Let $X$ be a normed linear space. Show that $X$ is separable if and only if there is a compact subset $K$ of $X$ for which $\overline{ \text{span}\{K\}}= X$

I can't figure out how to solve this exercise:

My first problem is: how to control cardinality of $\overline{ \text{span}\{K\}}$? According to the definition of separable space it has to be countable. But if the field is $\mathbb{R}$ (or $\mathbb{C}$) |$ \text{span}\{K\}$| is strictly greater than |$ \mathbb{N}$| because the span contains finite linear combinations of elements of $K$ and $K$ has at least one element.

Maybe i'm not getting the point of this exercise (Real Analysis - Royden, $4$ ed pag. $262$ n. $28$) or missing some basic properties of compact sets in normed linear spaces.

Can someone help me? Thanks in advance

  • $\begingroup$ A separable space need not be countable. It merely has a countable dense subset. For instance, $\mathbb{R}$ is separable, but not countable. $\endgroup$ – Prahlad Vaidyanathan Dec 3 '13 at 14:53
  • $\begingroup$ Yeah but span (K) need to be countable in my case right? $\endgroup$ – Riccardo Dec 3 '13 at 14:57
  • $\begingroup$ Not at all. $\mathbb{R} = \text{span}\{1\}$ $\endgroup$ – Prahlad Vaidyanathan Dec 3 '13 at 14:58
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    $\begingroup$ Ah, I see. Take the linear combinations with rational coefficients to get a countable set. $\endgroup$ – Daniel Fischer Dec 3 '13 at 15:18
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    $\begingroup$ Yeah but in this case the notation will be $\mathbb{R} = \overline{ \text{ span}_Q(1)}$ $\endgroup$ – Riccardo Dec 3 '13 at 15:32

In the one direction, to construct a compact set with dense span from a countable dense subset, note that if $(x_n)_{n\in\mathbb{N}}$ is a sequence converging to $x_\ast$, then the set $\{ x_n : n \in \mathbb{N}\} \cup \{x_\ast\}$ is compact. Construct a convergent sequence from the countable dense subset without changing the span.

For example, if $D = \{ y_n : n\in\mathbb{N}\}$ is a countable dense subset, set $x_n = \frac{1}{1+(n+1)\lVert y_n\rVert}y_n$ for $n\in\mathbb{N}$. We then have $\lVert x_n\rVert < \frac{1}{n+1}$, so $x_n \to 0$, whence $K = \{0\} \cup \{ x_n : n \in \mathbb{N}\}$ is compact, and since $y_n = (1+(n+1)\lVert y_n\rVert)y_n \in \operatorname{span} K$, it follows that $\overline{\operatorname{span} K} \supset \overline{D} = X$, so $K$ is a compact set with dense span.

In the other direction, note that a compact metric space is separable. Show that if $\operatorname{span} K$ is dense, and $D$ a countable dense subset of $K$, then $\operatorname{span}_{\mathbb{Q}[i]} D$ is also dense.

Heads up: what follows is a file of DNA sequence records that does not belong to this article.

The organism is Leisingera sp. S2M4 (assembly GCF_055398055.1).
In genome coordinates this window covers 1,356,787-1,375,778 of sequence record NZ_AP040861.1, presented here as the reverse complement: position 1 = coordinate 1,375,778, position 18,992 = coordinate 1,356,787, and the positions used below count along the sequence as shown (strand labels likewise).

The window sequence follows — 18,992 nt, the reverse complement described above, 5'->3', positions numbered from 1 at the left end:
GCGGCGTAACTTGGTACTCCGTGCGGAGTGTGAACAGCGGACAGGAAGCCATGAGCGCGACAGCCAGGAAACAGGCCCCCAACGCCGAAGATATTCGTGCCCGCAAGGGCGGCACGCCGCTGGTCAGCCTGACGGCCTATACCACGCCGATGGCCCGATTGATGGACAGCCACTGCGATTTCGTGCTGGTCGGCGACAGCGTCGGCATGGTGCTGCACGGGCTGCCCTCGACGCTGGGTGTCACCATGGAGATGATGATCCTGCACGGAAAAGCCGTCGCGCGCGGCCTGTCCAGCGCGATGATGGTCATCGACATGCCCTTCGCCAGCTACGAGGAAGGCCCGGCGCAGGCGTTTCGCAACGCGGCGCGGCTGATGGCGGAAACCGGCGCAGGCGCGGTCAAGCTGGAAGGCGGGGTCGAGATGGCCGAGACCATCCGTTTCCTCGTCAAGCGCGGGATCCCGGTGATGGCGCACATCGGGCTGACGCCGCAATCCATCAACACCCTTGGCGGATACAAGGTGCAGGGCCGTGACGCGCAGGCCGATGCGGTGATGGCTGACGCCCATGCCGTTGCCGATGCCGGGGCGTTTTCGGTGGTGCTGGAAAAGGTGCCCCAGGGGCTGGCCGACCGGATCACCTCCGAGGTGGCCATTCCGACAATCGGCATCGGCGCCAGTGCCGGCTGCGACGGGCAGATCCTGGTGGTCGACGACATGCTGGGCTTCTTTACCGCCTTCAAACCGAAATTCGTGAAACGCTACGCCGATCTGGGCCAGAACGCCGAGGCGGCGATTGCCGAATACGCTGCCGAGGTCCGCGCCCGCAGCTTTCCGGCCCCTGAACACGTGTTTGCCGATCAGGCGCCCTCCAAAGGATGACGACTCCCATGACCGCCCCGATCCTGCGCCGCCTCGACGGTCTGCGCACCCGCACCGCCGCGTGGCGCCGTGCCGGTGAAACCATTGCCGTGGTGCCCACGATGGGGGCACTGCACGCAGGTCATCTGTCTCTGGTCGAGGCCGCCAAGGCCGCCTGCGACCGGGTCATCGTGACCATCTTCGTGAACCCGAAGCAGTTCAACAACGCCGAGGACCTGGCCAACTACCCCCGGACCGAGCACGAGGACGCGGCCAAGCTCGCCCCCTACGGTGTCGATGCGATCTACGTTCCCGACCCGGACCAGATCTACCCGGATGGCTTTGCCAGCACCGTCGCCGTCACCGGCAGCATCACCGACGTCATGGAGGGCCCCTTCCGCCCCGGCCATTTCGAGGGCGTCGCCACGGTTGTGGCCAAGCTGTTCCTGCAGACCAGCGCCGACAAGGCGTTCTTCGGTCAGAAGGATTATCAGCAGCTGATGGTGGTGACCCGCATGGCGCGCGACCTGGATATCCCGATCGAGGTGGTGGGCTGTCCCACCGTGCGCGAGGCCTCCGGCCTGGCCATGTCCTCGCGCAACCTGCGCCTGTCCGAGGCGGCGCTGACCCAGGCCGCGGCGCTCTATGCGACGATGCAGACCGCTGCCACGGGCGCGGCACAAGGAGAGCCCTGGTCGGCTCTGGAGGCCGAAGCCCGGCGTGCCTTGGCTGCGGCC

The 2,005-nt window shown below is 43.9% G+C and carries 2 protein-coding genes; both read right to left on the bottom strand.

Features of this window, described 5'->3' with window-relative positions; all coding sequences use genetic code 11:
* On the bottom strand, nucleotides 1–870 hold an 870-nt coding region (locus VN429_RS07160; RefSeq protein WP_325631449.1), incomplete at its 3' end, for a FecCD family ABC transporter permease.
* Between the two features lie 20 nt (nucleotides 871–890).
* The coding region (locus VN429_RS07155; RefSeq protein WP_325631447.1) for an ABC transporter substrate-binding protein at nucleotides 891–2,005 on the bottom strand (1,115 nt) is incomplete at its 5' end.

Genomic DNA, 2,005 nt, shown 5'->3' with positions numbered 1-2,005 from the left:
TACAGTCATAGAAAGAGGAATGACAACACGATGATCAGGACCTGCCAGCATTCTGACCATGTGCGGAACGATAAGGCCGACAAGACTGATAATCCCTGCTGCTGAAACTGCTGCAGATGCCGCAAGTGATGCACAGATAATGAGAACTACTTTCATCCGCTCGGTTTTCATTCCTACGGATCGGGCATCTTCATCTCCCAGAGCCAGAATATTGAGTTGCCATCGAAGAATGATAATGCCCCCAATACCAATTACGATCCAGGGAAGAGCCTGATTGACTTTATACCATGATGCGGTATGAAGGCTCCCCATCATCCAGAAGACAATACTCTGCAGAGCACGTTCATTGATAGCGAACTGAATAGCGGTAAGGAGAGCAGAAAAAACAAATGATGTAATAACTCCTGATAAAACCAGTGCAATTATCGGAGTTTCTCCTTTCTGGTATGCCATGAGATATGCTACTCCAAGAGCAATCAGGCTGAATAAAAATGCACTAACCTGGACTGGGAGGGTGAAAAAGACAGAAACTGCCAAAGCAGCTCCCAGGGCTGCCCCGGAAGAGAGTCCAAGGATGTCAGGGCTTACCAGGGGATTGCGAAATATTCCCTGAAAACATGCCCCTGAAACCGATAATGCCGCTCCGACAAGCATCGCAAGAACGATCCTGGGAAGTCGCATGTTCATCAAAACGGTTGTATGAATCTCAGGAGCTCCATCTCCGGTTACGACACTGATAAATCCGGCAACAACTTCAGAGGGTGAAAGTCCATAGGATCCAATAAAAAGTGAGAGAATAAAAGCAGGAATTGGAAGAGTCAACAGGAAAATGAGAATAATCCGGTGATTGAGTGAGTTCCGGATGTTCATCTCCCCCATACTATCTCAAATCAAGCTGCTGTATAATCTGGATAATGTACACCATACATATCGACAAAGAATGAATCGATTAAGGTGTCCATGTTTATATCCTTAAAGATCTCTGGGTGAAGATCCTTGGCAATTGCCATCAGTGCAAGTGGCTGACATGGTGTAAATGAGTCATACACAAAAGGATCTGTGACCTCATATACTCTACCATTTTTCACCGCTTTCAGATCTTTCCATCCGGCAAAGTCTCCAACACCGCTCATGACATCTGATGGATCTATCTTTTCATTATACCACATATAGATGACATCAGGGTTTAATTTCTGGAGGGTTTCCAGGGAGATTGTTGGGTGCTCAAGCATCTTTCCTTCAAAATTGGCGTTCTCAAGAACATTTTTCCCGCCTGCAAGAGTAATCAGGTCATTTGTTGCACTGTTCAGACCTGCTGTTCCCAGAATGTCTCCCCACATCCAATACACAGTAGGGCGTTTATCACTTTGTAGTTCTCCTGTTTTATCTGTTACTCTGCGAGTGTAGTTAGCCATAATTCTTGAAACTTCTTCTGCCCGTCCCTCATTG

Namely, since $\mathbb{Q}[i]$ is dense in $\mathbb{C}$, it follows that $\operatorname{span} D \subset \overline{\operatorname{span}_{\mathbb{Q}[i]} D}$, and hence

$$\overline{\operatorname{span}_{\mathbb{Q}[i]} D} = \overline{\operatorname{span} D}$$

is a closed linear subspace containing $\overline{D} = K$, hence $\overline{\operatorname{span} K} = X$. But $\operatorname{span}_{\mathbb{Q}[i]} D$ is countable since $D$ and $\mathbb{Q}[i]$ are, so $X$ is separable.

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  • $\begingroup$ What have you got, and where are you stuck? $\endgroup$ – Daniel Fischer Dec 3 '13 at 21:43
  • $\begingroup$ I proved working out the directions but i'm not going anywhere. First implication: can't build the compact set... Tried to put together the sequences $a_i \subset A$ (A si the dense countable set) which converge to an element of the hamel basis (in this way I obtain the dense span). But i can't manage to control the compactness of such union of sets. The other implication now is clear, just messed up indexes $\endgroup$ – Riccardo Dec 3 '13 at 21:53
  • $\begingroup$ I somehow missed the notification, so a belated response. Don't care about a Hamel basis. Let $D = \{ d_n : n \in \mathbb{N}\}$ be the dense subset. Scale each $d_n$ to obtain a convergent sequence. $\endgroup$ – Daniel Fischer Dec 3 '13 at 23:36
  • $\begingroup$ no problem! now it's late here (italy) I'll try tomorrow working out your hints! thanks in advance! $\endgroup$ – Riccardo Dec 3 '13 at 23:38
  • $\begingroup$ If you get stuck, don't hesitate to ask for further guidance. $\endgroup$ – Daniel Fischer Dec 3 '13 at 23:40

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